2019-03-26 04:48

    Not as gripping as the first book, but a fun and easy read nonetheless.

  • Kimberley doruyter
    2019-03-21 04:43

    danm it now i have to get the third one too

  • ZanibSajjad
    2019-04-05 04:54

    That beautiful cover... And that prince is even more beautifuller (is this even a word?). The ending of the last book was more or less a cliff-hanger. And, well, (view spoiler)[poor Teddy! He finds his princess but she disappears!I really want this book. Like, really need it. (It's beautiful)I hope Tedros and Agatha find their way back. And Sophie? It was sort of unrealistic how she just turned good all of a sudden. I honestly loved her evil. (hide spoiler)]["br"]>["br"]>["br"]>["br"]>["br"]>["br"]>["br"]>["br"]>["br"]>["br"]>["br"]>["br"]>["br"]>["br"]>["br"]>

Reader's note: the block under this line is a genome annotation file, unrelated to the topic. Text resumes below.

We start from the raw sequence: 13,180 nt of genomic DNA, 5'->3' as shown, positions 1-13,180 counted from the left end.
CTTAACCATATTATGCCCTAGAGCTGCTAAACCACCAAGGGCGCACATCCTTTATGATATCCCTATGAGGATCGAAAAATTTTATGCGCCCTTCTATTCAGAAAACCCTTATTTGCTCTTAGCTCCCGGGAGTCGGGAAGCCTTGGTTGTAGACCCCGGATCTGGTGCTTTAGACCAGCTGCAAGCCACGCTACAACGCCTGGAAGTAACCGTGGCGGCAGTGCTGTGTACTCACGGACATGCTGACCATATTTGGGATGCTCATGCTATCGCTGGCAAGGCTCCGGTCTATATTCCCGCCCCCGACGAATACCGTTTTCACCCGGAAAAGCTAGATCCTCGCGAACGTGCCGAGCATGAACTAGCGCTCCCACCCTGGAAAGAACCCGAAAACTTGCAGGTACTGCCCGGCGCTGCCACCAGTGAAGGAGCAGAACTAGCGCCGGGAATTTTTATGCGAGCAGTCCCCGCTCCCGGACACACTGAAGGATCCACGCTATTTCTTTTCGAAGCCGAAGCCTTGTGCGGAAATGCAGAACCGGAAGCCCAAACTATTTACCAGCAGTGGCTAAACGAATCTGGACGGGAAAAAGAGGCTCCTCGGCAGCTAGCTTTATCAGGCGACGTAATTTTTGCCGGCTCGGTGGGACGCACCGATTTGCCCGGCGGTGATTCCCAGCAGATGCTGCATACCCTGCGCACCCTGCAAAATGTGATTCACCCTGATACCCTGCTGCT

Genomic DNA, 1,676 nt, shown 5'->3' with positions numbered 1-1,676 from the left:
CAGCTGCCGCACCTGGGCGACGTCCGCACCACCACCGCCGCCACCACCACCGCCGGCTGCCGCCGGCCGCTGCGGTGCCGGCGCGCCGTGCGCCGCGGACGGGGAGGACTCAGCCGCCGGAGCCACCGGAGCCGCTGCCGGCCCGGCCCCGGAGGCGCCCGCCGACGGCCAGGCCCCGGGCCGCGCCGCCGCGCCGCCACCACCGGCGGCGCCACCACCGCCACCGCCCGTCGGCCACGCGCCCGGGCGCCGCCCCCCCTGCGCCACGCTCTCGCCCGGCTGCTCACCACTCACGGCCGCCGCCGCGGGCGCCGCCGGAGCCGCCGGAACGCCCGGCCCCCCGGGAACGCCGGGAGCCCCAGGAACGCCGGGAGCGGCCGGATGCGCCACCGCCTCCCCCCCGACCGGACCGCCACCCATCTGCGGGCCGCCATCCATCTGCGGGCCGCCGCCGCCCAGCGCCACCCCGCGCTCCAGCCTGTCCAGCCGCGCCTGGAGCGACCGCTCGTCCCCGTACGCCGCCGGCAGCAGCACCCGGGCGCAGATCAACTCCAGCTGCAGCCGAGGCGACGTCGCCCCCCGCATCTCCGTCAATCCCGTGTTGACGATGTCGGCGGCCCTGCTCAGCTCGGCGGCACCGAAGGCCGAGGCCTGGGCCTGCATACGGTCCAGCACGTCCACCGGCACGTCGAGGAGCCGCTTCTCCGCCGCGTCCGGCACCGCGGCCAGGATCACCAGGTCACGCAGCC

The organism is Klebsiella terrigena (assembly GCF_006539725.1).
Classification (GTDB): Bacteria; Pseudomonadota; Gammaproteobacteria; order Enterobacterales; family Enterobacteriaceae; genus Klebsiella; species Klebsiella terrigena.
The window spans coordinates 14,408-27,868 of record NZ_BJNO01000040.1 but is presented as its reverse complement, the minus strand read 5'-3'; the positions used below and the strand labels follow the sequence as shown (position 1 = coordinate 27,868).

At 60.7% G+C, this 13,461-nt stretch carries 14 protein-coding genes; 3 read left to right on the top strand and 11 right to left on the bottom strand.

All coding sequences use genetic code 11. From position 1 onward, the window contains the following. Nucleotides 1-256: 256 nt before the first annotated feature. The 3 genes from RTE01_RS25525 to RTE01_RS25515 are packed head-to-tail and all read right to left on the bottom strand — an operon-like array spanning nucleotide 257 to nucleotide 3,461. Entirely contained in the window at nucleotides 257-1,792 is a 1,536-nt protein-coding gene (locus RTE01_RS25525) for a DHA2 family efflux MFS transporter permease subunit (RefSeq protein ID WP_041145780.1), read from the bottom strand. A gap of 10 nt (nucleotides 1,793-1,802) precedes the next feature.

• Kells Next Read
    2019-04-04 05:45

    You know and I know, that we aren't in the least bit surprised by my ratings of this one. Saying I loved it is understating the feeling and emotions that I felt while reading this one.Every character, esp. Sophie I adore and just could not get enough of. I want more and I'm so glad that I have the third book to jump right into.Me after finishing this one:

  • Grimm
    2019-04-02 04:31